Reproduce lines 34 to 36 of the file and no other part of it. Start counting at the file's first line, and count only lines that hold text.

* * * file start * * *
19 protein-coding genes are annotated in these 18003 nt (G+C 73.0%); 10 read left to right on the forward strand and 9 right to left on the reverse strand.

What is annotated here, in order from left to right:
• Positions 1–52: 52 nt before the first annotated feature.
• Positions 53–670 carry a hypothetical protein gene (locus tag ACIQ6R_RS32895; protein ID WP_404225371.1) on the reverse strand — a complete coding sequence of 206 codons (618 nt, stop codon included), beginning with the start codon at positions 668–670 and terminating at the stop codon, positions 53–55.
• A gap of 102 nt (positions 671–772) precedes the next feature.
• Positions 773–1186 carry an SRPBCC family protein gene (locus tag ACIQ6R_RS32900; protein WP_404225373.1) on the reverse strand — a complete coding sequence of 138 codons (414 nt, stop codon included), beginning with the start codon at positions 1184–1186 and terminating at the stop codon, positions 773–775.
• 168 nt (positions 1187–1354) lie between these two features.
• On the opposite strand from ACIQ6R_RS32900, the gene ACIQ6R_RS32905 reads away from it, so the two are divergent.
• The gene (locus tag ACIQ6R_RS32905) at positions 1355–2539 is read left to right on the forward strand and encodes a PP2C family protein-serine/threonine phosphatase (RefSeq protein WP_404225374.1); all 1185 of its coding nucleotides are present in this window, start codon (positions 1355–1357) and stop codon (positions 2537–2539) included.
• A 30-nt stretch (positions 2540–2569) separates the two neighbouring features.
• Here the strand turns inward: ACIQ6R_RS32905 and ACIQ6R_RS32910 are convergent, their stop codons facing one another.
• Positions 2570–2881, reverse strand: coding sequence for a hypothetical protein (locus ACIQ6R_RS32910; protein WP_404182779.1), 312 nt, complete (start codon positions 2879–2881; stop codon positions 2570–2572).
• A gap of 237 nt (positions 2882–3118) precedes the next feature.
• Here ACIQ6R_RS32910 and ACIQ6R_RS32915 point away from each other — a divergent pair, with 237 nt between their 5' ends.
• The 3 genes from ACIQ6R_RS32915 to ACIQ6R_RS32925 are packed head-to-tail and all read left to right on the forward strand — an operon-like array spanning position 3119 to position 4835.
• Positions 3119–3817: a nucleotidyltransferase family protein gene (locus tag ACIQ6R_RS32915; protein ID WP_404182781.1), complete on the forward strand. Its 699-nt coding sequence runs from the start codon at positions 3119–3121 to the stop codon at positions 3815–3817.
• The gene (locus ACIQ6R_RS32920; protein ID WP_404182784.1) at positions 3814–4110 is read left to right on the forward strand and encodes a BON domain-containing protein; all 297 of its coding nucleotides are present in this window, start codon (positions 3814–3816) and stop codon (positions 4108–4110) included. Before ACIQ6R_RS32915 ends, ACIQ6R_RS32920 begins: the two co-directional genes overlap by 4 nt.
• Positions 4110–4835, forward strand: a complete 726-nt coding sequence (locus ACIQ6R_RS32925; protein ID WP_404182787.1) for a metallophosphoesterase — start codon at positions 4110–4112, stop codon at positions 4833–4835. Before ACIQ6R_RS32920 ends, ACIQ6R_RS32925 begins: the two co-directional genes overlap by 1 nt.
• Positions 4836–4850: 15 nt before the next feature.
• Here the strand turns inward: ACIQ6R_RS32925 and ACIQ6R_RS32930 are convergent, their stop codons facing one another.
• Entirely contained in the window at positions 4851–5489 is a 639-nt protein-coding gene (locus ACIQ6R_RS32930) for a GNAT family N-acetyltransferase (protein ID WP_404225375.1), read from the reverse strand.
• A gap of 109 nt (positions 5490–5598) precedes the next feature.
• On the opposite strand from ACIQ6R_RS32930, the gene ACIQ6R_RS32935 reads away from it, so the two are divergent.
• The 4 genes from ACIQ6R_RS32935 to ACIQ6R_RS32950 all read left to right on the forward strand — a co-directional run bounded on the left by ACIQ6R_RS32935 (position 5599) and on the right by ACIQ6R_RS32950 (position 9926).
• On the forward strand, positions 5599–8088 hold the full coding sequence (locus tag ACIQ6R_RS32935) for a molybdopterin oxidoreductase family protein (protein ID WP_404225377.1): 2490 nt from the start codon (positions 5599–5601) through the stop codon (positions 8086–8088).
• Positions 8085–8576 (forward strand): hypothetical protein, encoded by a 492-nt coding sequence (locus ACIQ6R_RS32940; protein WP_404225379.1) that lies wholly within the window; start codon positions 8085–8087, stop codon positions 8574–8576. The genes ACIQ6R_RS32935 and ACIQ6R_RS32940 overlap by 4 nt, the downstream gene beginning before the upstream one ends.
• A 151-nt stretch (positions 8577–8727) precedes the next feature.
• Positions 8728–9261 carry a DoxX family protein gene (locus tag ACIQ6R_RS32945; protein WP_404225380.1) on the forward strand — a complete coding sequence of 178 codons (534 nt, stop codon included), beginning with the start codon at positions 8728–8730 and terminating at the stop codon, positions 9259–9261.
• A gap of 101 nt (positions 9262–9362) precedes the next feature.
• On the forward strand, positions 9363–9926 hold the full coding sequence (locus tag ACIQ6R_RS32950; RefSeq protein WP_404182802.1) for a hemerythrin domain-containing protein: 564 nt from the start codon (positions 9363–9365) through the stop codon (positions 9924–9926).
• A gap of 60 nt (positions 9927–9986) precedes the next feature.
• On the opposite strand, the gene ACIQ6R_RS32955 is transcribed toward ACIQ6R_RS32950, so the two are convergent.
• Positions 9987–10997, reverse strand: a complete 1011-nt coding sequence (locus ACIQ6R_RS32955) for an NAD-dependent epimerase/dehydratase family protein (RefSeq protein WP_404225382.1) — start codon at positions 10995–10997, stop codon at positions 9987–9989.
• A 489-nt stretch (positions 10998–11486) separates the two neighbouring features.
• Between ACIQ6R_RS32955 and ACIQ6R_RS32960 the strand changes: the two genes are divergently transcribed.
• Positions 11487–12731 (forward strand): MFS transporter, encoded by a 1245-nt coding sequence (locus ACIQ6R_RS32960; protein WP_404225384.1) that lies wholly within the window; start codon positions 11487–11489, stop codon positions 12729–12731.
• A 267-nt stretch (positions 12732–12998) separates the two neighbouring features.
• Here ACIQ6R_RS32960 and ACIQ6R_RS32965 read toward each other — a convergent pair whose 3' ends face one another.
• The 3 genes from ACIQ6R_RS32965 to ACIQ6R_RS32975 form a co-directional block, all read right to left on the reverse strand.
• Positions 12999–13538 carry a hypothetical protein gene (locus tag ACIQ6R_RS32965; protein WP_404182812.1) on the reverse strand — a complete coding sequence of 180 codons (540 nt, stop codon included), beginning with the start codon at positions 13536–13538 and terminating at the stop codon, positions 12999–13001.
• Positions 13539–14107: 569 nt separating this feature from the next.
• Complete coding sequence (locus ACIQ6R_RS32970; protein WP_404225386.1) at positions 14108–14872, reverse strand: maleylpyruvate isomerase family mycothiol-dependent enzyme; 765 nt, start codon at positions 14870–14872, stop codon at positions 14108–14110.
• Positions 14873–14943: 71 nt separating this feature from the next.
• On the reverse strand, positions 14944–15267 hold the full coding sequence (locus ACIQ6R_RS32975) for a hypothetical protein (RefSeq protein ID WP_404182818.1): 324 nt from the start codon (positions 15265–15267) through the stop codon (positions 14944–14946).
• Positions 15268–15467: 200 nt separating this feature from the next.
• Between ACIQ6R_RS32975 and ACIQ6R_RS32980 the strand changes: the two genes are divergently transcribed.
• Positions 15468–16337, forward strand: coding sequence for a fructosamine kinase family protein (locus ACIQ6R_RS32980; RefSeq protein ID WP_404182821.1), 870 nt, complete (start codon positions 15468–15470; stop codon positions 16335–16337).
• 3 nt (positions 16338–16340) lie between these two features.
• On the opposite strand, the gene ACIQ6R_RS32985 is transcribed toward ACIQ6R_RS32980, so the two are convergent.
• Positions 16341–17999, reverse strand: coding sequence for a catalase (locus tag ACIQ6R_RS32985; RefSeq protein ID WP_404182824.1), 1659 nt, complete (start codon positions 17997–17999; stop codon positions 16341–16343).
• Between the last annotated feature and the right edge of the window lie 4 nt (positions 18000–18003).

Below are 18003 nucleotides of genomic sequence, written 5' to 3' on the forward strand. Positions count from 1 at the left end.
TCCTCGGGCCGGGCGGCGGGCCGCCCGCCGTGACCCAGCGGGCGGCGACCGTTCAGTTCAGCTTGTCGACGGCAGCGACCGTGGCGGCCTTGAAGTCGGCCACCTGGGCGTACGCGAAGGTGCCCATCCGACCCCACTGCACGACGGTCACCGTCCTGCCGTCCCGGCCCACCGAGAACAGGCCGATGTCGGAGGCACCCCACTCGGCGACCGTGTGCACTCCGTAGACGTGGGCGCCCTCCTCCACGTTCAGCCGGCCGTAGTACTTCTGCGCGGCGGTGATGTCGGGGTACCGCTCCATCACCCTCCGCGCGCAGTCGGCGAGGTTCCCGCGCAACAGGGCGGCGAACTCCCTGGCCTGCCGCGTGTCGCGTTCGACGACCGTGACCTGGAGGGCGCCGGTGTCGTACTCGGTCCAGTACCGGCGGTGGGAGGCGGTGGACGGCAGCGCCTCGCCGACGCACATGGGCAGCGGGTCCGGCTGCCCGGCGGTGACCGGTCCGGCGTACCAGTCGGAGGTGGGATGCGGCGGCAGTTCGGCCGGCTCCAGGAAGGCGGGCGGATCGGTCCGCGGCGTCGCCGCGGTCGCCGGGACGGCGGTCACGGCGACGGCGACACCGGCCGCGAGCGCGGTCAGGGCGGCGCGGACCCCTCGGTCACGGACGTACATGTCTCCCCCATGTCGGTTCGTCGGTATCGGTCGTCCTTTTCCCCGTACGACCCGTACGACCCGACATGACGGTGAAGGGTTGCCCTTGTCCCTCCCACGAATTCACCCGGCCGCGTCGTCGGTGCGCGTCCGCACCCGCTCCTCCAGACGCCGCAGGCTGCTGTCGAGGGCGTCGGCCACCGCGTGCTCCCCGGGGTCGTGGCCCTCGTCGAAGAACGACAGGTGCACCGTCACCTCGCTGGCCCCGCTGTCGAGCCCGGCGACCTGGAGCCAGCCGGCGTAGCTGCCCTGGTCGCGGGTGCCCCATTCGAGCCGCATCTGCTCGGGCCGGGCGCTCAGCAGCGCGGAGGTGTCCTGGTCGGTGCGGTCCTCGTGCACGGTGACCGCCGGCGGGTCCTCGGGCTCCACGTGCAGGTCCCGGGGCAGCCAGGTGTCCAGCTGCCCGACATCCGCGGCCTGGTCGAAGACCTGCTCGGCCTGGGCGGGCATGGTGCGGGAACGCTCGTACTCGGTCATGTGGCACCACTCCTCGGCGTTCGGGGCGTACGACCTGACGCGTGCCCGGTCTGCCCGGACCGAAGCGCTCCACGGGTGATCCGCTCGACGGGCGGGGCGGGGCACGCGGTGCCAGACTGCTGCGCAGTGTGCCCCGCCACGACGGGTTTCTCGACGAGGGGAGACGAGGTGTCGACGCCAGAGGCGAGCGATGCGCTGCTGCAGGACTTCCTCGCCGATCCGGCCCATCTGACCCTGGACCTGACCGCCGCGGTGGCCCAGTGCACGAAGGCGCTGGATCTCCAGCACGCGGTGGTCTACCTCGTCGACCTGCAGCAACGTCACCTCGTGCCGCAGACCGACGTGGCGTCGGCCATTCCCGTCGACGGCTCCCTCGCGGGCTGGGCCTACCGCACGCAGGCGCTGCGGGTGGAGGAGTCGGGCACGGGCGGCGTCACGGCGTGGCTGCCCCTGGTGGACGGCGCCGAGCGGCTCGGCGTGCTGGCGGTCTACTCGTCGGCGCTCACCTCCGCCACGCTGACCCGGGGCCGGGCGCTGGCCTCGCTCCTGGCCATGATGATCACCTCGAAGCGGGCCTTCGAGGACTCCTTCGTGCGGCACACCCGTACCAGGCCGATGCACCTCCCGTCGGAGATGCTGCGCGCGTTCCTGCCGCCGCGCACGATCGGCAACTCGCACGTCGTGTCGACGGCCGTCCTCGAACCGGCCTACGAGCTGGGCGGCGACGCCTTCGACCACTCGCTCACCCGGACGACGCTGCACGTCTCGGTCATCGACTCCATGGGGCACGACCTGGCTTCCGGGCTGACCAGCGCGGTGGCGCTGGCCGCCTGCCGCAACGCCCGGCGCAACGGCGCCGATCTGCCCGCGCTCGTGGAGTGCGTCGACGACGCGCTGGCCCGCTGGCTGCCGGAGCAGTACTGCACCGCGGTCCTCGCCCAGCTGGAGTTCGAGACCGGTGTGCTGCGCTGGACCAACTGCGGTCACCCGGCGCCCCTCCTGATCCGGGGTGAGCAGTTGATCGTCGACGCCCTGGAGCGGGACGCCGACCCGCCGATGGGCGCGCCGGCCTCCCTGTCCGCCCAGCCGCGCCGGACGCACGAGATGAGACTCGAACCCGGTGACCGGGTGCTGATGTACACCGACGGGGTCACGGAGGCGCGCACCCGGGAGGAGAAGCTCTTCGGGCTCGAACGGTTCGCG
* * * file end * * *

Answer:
• A 489-nt stretch (positions 10998–11486) separates the two neighbouring features.
• Between ACIQ6R_RS32955 and ACIQ6R_RS32960 the strand changes: the two genes are divergently transcribed.
• Positions 11487–12731 (forward strand): MFS transporter, encoded by a 1245-nt coding sequence (locus ACIQ6R_RS32960; protein WP_404225384.1) that lies wholly within the window; start codon positions 11487–11489, stop codon positions 12729–12731.